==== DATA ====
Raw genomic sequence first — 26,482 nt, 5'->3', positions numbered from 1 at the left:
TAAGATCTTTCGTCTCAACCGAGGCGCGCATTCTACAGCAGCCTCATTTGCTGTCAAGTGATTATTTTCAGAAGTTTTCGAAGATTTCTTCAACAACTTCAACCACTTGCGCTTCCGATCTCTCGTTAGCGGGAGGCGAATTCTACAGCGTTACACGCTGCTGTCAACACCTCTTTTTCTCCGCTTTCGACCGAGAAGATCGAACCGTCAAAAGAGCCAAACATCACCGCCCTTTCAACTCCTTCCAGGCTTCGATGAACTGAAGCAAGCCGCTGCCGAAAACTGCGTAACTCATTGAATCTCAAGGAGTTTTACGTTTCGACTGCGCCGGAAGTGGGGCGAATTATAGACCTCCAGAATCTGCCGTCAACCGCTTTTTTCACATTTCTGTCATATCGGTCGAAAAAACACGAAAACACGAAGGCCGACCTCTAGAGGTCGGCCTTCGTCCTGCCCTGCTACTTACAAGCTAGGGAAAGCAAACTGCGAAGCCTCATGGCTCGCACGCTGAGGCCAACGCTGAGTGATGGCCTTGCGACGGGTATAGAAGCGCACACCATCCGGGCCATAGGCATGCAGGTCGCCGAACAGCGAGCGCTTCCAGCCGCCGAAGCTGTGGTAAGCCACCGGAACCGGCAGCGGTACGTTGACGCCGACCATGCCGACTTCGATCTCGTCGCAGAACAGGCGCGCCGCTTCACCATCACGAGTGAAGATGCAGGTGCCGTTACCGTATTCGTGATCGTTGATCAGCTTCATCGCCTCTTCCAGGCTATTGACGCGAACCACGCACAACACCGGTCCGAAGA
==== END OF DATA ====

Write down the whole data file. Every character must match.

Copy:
Raw genomic sequence first — 26,482 nt, 5'->3', positions numbered from 1 at the left:
TAAGATCTTTCGTCTCAACCGAGGCGCGCATTCTACAGCAGCCTCATTTGCTGTCAAGTGATTATTTTCAGAAGTTTTCGAAGATTTCTTCAACAACTTCAACCACTTGCGCTTCCGATCTCTCGTTAGCGGGAGGCGAATTCTACAGCGTTACACGCTGCTGTCAACACCTCTTTTTCTCCGCTTTCGACCGAGAAGATCGAACCGTCAAAAGAGCCAAACATCACCGCCCTTTCAACTCCTTCCAGGCTTCGATGAACTGAAGCAAGCCGCTGCCGAAAACTGCGTAACTCATTGAATCTCAAGGAGTTTTACGTTTCGACTGCGCCGGAAGTGGGGCGAATTATAGACCTCCAGAATCTGCCGTCAACCGCTTTTTTCACATTTCTGTCATATCGGTCGAAAAAACACGAAAACACGAAGGCCGACCTCTAGAGGTCGGCCTTCGTCCTGCCCTGCTACTTACAAGCTAGGGAAAGCAAACTGCGAAGCCTCATGGCTCGCACGCTGAGGCCAACGCTGAGTGATGGCCTTGCGACGGGTATAGAAGCGCACACCATCCGGGCCATAGGCATGCAGGTCGCCGAACAGCGAGCGCTTCCAGCCGCCGAAGCTGTGGTAAGCCACCGGAACCGGCAGCGGTACGTTGACGCCGACCATGCCGACTTCGATCTCGTCGCAGAACAGGCGCGCCGCTTCACCATCACGAGTGAAGATGCAGGTGCCGTTACCGTATTCGTGATCGTTGATCAGCTTCATCGCCTCTTCCAGGCTATTGACGCGAACCACGCACAACACCGGTCCGAAGA